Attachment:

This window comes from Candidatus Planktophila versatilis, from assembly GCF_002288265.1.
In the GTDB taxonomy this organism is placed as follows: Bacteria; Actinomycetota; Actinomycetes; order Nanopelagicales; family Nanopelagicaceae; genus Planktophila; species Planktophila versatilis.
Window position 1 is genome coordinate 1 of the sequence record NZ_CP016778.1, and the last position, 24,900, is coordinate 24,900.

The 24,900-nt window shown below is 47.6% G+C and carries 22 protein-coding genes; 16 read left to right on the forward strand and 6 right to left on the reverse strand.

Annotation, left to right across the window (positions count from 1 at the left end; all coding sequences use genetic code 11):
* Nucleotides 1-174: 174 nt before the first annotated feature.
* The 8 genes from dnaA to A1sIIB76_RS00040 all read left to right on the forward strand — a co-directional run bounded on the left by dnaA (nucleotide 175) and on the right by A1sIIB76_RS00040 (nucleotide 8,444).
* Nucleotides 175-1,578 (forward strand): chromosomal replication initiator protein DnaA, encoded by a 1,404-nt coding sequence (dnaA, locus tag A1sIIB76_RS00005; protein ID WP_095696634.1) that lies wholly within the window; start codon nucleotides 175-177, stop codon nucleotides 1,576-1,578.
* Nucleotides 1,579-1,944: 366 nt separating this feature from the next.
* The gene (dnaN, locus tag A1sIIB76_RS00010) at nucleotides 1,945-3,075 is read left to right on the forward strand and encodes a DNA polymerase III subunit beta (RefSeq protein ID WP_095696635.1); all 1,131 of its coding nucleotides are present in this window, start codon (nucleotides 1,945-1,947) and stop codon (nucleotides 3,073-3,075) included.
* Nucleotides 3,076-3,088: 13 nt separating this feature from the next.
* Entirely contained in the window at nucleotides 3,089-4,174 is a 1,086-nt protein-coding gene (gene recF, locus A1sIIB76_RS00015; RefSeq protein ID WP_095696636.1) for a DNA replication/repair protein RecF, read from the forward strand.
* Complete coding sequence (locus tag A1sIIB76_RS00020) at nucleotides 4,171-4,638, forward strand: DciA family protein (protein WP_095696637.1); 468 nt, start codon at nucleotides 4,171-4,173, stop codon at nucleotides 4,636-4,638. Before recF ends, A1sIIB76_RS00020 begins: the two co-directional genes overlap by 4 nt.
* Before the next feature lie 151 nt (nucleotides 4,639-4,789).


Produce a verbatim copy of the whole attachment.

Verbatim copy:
This window comes from Candidatus Planktophila versatilis, from assembly GCF_002288265.1.
In the GTDB taxonomy this organism is placed as follows: Bacteria; Actinomycetota; Actinomycetes; order Nanopelagicales; family Nanopelagicaceae; genus Planktophila; species Planktophila versatilis.
Window position 1 is genome coordinate 1 of the sequence record NZ_CP016778.1, and the last position, 24,900, is coordinate 24,900.

The 24,900-nt window shown below is 47.6% G+C and carries 22 protein-coding genes; 16 read left to right on the forward strand and 6 right to left on the reverse strand.

Annotation, left to right across the window (positions count from 1 at the left end; all coding sequences use genetic code 11):
* Nucleotides 1-174: 174 nt before the first annotated feature.
* The 8 genes from dnaA to A1sIIB76_RS00040 all read left to right on the forward strand — a co-directional run bounded on the left by dnaA (nucleotide 175) and on the right by A1sIIB76_RS00040 (nucleotide 8,444).
* Nucleotides 175-1,578 (forward strand): chromosomal replication initiator protein DnaA, encoded by a 1,404-nt coding sequence (dnaA, locus tag A1sIIB76_RS00005; protein ID WP_095696634.1) that lies wholly within the window; start codon nucleotides 175-177, stop codon nucleotides 1,576-1,578.
* Nucleotides 1,579-1,944: 366 nt separating this feature from the next.
* The gene (dnaN, locus tag A1sIIB76_RS00010) at nucleotides 1,945-3,075 is read left to right on the forward strand and encodes a DNA polymerase III subunit beta (RefSeq protein ID WP_095696635.1); all 1,131 of its coding nucleotides are present in this window, start codon (nucleotides 1,945-1,947) and stop codon (nucleotides 3,073-3,075) included.
* Nucleotides 3,076-3,088: 13 nt separating this feature from the next.
* Entirely contained in the window at nucleotides 3,089-4,174 is a 1,086-nt protein-coding gene (gene recF, locus A1sIIB76_RS00015; RefSeq protein ID WP_095696636.1) for a DNA replication/repair protein RecF, read from the forward strand.
* Complete coding sequence (locus tag A1sIIB76_RS00020) at nucleotides 4,171-4,638, forward strand: DciA family protein (protein WP_095696637.1); 468 nt, start codon at nucleotides 4,171-4,173, stop codon at nucleotides 4,636-4,638. Before recF ends, A1sIIB76_RS00020 begins: the two co-directional genes overlap by 4 nt.
* Before the next feature lie 151 nt (nucleotides 4,639-4,789).